There’s much discussion at private equity conferences on the effect fintech will have on portfolio companies. But how will it affect private equity and VC companies themselves? Will it change the way we do business? Our panel at SuperInvestor 2017 discusses the future of fintech in PE.
Whilst it’s still early days, particularly for cryptocurrencies and blockchain, fintech has the ability to be a great leveller.
At least that’s what Eileen Duff, Managing Partner at iCapital Network believes. Duff’s proprietary technology connects individual investors and their advisors to leading alternative investment managers.
“Historically, there have been many barriers to entry,” explains Duff. “Not least of which is filling out the subscription documents and the sheer amount of paperwork involved. Most GPs are comfortable taking institution capital because they know they have teams to work through that, but for individual investors there hasn’t been the technology to help.
"It will enable them to market their products to a broad array of high net worth individuals and their advisors."
“As we see it, we are building the technology to bring efficiency and scale to that process, benefitting GPs and giving them access to that market. We’re also giving investors access to higher quality alternatives. We’re democratising the asset class.”
GPs are attracted to this solution from an operational sense, and because it diversifies their base of investors. “It will enable them to market their products to a broad array of high net worth individuals and their advisors,” she said.
The technology also gives the process much more transparency. “Our tech enables them to easily find quarterly reports or K1s because we effectively act as a data room.”
Blockchain also offers increased efficiency, said Kevin Blackman, Chief Information Security Officer at Unigestion, a boutique asset management firm. Blackman outlined how they, in conjunction with another asset management company, were using blockchain technology to increase efficiency in terms of signing contracts and sharing data with investors:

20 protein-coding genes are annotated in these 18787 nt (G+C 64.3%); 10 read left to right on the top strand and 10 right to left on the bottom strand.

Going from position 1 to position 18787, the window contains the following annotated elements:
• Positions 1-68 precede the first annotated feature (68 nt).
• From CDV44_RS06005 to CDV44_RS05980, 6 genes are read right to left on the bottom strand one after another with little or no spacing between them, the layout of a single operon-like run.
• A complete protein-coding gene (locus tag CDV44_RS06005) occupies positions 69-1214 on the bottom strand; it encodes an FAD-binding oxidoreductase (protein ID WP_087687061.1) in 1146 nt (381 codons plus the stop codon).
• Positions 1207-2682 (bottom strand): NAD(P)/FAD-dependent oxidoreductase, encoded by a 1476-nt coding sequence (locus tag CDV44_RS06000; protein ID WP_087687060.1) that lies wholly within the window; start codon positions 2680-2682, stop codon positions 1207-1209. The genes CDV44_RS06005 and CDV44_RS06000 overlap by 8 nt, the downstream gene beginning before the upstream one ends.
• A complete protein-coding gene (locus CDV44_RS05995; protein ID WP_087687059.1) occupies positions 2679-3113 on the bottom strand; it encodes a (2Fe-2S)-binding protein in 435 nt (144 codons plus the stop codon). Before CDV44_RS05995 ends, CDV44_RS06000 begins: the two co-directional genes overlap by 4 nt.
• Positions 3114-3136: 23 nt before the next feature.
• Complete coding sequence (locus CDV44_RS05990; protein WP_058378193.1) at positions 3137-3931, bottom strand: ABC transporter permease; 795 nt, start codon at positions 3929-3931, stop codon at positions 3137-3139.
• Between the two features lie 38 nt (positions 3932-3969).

“It’s a complex process, there’s a lot of room for human error, but with this we enable participants to remotely and securely engage in an electronic signature on those contracts, and that is shared directly with participants.”
There are at least 14 active cryptocurrency exchanges in the world, and they are still increasing in capability and maturity.
He added that one of the potential areas for blockchain to help in the alternative space is by making what are generally illiquid investments more liquid. “There’s a marriage to be made with the blockchain distribution system that would be part of the missing link to bring information and valuations to the individual investor.”
There are a number of initiatives heading in this direction, such as LedgerX recently receiving regulatory approval to exchange and clear cryptocurrency derivatives. “That is the missing link,” said Blackman. “Those of you that think that bitcoin has topped, think again. ”
There was still some way to go, of course. Blockchain is an open ledger, so will require a sea change in attitude to accept. “You can try and privatise it,” said Blackman, “but then you lose a lot of the value.”
Then there is the fact that it is not an instantaneous process, which makes it unsuitable for high frequency platforms. That said, there are at least 14 active cryptocurrency exchanges in the world, and they are still increasing in capability and maturity.
“Fintech is maturing at a pace,” concluded Yann Ranchere, Partner at Anthemis. “All of us here spend more and more time letting people talk to us about tech and how it is going to impact our world. It is both a threat and an amazing opportunity.”